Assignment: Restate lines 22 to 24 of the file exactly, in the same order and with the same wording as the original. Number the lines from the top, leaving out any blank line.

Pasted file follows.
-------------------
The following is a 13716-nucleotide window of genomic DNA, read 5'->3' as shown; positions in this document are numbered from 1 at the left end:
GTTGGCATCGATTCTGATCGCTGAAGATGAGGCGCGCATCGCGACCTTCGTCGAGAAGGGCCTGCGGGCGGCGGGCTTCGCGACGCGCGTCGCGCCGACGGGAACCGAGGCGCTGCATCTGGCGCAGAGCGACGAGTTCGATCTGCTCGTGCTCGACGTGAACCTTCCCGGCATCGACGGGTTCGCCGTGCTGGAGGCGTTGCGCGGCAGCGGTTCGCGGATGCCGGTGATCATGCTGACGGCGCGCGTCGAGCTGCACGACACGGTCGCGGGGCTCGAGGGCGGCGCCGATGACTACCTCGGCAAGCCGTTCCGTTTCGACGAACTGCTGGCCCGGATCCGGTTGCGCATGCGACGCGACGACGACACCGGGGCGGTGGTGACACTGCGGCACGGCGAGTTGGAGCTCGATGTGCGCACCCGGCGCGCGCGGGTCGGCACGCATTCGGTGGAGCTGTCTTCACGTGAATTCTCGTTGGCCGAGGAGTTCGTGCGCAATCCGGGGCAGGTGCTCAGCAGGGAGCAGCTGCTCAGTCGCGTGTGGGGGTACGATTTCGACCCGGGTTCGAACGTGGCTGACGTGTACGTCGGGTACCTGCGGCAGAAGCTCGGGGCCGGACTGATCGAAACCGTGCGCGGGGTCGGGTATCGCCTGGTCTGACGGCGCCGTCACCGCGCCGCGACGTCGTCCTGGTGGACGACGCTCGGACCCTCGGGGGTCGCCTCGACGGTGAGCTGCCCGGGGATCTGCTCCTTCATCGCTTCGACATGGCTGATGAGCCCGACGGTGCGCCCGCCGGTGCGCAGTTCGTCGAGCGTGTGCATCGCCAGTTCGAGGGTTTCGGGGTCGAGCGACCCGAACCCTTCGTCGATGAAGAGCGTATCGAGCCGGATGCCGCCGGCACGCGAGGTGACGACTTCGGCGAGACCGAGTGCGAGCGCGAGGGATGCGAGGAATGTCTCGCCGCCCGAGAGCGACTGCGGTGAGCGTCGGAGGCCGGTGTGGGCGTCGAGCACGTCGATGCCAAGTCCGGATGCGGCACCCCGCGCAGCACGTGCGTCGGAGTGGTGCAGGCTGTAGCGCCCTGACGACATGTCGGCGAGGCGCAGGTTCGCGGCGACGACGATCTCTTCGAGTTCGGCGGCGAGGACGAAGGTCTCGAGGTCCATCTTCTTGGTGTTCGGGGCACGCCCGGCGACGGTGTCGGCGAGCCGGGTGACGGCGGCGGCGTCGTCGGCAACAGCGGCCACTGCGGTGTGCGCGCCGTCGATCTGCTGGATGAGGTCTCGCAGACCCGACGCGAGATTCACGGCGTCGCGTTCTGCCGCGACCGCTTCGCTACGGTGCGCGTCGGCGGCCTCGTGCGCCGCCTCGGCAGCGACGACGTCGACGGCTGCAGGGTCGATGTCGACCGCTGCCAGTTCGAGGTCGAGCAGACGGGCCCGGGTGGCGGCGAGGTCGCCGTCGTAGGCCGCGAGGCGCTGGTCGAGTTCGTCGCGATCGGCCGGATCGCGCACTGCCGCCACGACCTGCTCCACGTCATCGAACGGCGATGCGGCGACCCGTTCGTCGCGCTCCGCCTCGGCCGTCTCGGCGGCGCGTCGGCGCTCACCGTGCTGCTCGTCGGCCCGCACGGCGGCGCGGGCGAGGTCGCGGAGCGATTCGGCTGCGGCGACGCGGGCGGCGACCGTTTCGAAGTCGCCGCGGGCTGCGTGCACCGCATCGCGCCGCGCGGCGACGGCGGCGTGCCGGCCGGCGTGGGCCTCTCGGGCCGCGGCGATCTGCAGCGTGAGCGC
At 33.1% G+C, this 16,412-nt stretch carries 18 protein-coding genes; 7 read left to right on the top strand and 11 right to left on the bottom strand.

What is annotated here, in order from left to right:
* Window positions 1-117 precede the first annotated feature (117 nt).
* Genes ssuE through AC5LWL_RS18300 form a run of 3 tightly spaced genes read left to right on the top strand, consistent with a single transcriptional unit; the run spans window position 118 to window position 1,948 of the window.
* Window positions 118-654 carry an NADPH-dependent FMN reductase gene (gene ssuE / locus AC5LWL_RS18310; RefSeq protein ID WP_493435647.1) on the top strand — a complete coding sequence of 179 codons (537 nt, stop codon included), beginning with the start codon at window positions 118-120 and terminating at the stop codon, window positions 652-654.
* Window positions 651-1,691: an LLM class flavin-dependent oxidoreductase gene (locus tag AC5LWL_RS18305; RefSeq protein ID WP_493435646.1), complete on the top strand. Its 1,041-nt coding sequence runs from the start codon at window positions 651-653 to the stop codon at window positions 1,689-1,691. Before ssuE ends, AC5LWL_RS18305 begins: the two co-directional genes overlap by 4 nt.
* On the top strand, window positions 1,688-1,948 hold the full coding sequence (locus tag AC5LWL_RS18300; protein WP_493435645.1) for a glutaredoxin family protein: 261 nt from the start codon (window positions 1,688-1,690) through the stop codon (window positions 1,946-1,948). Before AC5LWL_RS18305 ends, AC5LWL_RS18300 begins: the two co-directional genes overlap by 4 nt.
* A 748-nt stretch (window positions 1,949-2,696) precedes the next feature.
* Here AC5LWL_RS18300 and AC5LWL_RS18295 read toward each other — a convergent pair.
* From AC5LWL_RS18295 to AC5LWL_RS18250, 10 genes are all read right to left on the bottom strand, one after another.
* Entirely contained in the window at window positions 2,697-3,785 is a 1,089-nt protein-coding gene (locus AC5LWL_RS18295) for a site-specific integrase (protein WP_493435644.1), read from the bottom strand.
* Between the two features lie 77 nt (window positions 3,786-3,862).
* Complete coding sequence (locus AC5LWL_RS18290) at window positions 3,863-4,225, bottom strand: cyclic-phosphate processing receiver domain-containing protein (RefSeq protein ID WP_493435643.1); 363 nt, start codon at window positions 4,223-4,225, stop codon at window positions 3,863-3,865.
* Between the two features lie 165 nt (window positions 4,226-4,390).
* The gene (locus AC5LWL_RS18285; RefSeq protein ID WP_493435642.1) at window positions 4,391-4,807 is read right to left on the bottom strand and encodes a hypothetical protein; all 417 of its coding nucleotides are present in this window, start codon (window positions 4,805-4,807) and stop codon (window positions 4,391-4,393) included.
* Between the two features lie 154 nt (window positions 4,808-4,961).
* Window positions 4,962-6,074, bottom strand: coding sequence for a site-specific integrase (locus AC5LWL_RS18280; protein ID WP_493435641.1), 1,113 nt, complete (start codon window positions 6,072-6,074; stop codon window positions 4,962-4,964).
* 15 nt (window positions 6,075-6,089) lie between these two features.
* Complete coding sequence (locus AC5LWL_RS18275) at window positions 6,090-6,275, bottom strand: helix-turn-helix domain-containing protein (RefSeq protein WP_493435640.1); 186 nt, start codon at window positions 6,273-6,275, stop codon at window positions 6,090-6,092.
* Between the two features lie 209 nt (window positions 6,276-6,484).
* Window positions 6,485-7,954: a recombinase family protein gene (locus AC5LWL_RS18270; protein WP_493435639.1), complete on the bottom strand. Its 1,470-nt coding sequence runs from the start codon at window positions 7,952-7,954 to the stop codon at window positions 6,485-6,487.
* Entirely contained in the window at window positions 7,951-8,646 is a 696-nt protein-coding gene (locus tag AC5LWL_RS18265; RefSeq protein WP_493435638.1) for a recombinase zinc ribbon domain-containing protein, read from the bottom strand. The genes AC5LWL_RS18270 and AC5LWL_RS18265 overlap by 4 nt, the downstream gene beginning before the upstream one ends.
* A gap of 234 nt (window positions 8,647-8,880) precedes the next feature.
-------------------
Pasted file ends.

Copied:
* Between the two features lie 209 nt (window positions 6,276-6,484).
* Window positions 6,485-7,954: a recombinase family protein gene (locus AC5LWL_RS18270; protein WP_493435639.1), complete on the bottom strand. Its 1,470-nt coding sequence runs from the start codon at window positions 7,952-7,954 to the stop codon at window positions 6,485-6,487.
* Entirely contained in the window at window positions 7,951-8,646 is a 696-nt protein-coding gene (locus tag AC5LWL_RS18265; RefSeq protein WP_493435638.1) for a recombinase zinc ribbon domain-containing protein, read from the bottom strand. The genes AC5LWL_RS18270 and AC5LWL_RS18265 overlap by 4 nt, the downstream gene beginning before the upstream one ends.